Ian White, 50, a computer programmer who has grown vegetables at One Tree Hill allotments in Honor Oak, south London for 12 years, said his plot was now part of everyday life for his family, including daughters Roberta, four, and Nico, two: "Just yesterday our family had a major seed planting day. It is very useful at other times of the year when there is not much outdoor activity, like on a winter's day, to get them to wrap up well and go to the allotment for half an hour. It gets them out in the fresh air."
The 1908 legislation applies to England and Wales. In Scotland there is no such obligation, although the demand for land is not as great. The law does not apply in London because competition for space is so high.
Inviting responses from the public, the Department for Communities and Local Government says: "To date we have identified 1,294 statutory duties that central government currently places on local authorities, the majority of which arise from primary legislation – and we are aware that at this stage it is not a complete list.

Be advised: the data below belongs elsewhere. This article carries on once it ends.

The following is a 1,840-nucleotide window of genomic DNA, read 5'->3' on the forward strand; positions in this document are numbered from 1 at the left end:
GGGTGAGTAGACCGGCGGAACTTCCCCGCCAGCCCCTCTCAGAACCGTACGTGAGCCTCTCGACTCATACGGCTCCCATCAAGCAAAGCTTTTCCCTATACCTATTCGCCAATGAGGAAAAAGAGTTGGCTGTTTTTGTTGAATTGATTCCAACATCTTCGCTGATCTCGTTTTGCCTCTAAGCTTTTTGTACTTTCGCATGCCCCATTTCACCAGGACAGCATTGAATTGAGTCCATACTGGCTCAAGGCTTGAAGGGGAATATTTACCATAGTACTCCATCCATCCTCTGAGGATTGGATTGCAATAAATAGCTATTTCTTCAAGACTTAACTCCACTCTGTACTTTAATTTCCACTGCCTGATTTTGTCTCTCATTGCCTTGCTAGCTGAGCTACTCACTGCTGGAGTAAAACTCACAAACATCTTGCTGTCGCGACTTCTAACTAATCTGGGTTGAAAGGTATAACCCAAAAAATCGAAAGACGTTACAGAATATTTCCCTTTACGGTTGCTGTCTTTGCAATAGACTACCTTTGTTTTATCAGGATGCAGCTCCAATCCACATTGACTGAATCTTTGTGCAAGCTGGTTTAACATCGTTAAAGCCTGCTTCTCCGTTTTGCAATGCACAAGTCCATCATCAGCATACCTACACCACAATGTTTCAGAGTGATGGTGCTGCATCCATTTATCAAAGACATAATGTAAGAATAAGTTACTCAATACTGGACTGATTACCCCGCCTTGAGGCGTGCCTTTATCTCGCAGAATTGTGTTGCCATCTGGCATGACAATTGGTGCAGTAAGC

"We are inviting you to comment on the duties and to challenge government on those which you feel are burdensome or no longer needed."
The TV gardener Alan Titchmarsh said: "In an age of technology when more and more we're disconnected from the earth, it's so important to have a space to grow your own food, to know its history, know it's healthy; in that sense growing your own is the sharp end of environmentalism. It would be very sad if the Government did anything to take away people's ability to do that. I hope it doesn't happen."
Additional reporting by Charlie Cooper and Indigo Axford
A Department for Communities and Local Government spokesman said: "The Government is reviewing old and unnecessary duties imposed on councils in order to free them up from Whitehall red tape and as part of this we have published the list of duties, including on allotments. However, we will not remove statutory protections for allotments or vital frontline services."